Technologies in these areas are essential for sustainable development, humanitarian action and peace.
This phase is where the concept is developed. It involves selecting the pilot country and engaging local partners. The first objective is to assess the need and take stock of existing solutions and alternatives. In this phase it is also crucial to clearly define the Theory of Change. The Impact canvas is used as a tool to do that. The final task is then to create detailed specifications for the technology as well as the complete value chain around it. This phase is closely related to EssentialTech’s first pillar cooperation, i.e. collaborating with local partners to understand the unmet needs, and co-creating solutions together.
The goal of the feasibility phase is to develop both the technology and a sustainable business model which can meet the needs of the beneficiaries and achieve the impact as defined in the previous phase. In this phase two things must be demonstrated:
1. That the technology is really feasible within the specifications defined in the concept phase
2. That the business model is achievable and sustainable. For this, the Sustainable Business Model Tool is used.
In this phase, the keyword is interdisciplinary. This is EssentialTech’s second pillar. Indeed, at this stage, contributions from multiple disciplines are required to address the complexity of the problems.
- That the technology is really feasible within the specifications defined in the concept phase
- That the business model is achievable and sustainable. For this, the Sustainable Business Model Tool is used.
At the end of the feasibility phase the solution needs to be implemented in a sustainable and scalable way via either of two possibilities:
1. The technology and business plan are transferred to an existing legal entity (company, cooperative etc.), which is interested in deploying and scaling-up the technology,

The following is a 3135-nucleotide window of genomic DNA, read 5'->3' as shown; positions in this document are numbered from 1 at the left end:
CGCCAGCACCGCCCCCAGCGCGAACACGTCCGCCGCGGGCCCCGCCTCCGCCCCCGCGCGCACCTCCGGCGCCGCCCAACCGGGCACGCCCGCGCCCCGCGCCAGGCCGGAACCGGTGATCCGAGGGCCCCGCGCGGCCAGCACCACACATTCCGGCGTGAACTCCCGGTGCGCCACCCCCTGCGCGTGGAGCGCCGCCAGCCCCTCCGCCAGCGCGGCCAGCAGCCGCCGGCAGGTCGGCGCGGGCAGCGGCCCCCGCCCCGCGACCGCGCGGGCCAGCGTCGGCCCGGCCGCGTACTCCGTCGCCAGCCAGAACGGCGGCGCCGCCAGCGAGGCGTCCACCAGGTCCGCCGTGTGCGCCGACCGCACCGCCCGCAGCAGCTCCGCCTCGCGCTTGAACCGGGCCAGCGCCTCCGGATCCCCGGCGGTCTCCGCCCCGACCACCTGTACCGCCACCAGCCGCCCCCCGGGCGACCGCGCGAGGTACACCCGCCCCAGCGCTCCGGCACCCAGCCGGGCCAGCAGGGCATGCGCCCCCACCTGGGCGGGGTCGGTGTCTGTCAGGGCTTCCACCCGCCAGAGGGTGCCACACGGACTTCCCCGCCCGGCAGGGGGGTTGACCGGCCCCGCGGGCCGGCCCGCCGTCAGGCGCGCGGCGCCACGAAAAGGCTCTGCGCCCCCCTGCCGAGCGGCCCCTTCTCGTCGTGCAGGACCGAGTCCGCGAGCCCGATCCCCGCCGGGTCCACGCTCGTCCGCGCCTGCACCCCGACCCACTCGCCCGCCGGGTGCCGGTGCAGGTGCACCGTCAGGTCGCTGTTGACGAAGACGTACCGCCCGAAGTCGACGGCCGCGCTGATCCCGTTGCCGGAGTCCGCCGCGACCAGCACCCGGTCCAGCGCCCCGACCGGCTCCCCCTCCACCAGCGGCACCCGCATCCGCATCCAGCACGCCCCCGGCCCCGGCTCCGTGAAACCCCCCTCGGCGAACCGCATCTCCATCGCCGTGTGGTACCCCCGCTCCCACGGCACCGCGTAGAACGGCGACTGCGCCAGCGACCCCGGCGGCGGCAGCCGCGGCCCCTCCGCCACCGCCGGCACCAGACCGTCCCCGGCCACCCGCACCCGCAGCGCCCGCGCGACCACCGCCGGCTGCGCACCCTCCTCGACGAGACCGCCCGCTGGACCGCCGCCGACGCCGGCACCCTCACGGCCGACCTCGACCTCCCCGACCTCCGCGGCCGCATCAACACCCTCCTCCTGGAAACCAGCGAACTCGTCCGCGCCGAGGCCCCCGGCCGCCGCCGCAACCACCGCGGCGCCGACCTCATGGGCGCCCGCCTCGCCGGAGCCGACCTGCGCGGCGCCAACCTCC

2. A start-up company is created for the occasion, which will industrialize the technology.
In both cases, the intellectual property is made available to the industrial partner under the condition that the technology will effectively reach the intended beneficiaries. This phase incorporates EssentialTech’s third pillar, which is entrepreneurship.
This tool is very important to define the theory of change for the project. To better understand the content of the various columns an illustration is used. The pictograms describe the example obesity with adolescents in a particular region. The theory of change is that if the adolescents are provided with footballs (output) and get them some training, they can be motivated to play football on a regular basis (outcome), which in the end will reduce obesity (impact).
This mode of thinking helps assess the change that is intended and how it will ultimately generate impact.
Product Value Chain
The second tool is the Product Value Chain. It helps identify the chain of events and actions that must be taking place for the technology to be sustainable available and providing the desired benefit to the user. The value chain given below is a generic version. For each specific project it is broken down into smaller segments which are specific to the “product”. This tool is useful to define specifications, to map stakeholders and analyse total cost of ownership.
Business Model Canvas
This tool is inspired from the original model created by Alexander Osterwalder and Yves Pigneur. It has been modified to represent the social and environmental dimensions. The social impact objective of the model is the starting point. As with the two other tools, this canvas is used as a team and must be regularly updated. Its goal is to generate a complete and sustainable business model for a company which has an objective to solve a social issue in low and middle-income countries.
(you are free to use the tools, but we request you to always mention the copyright)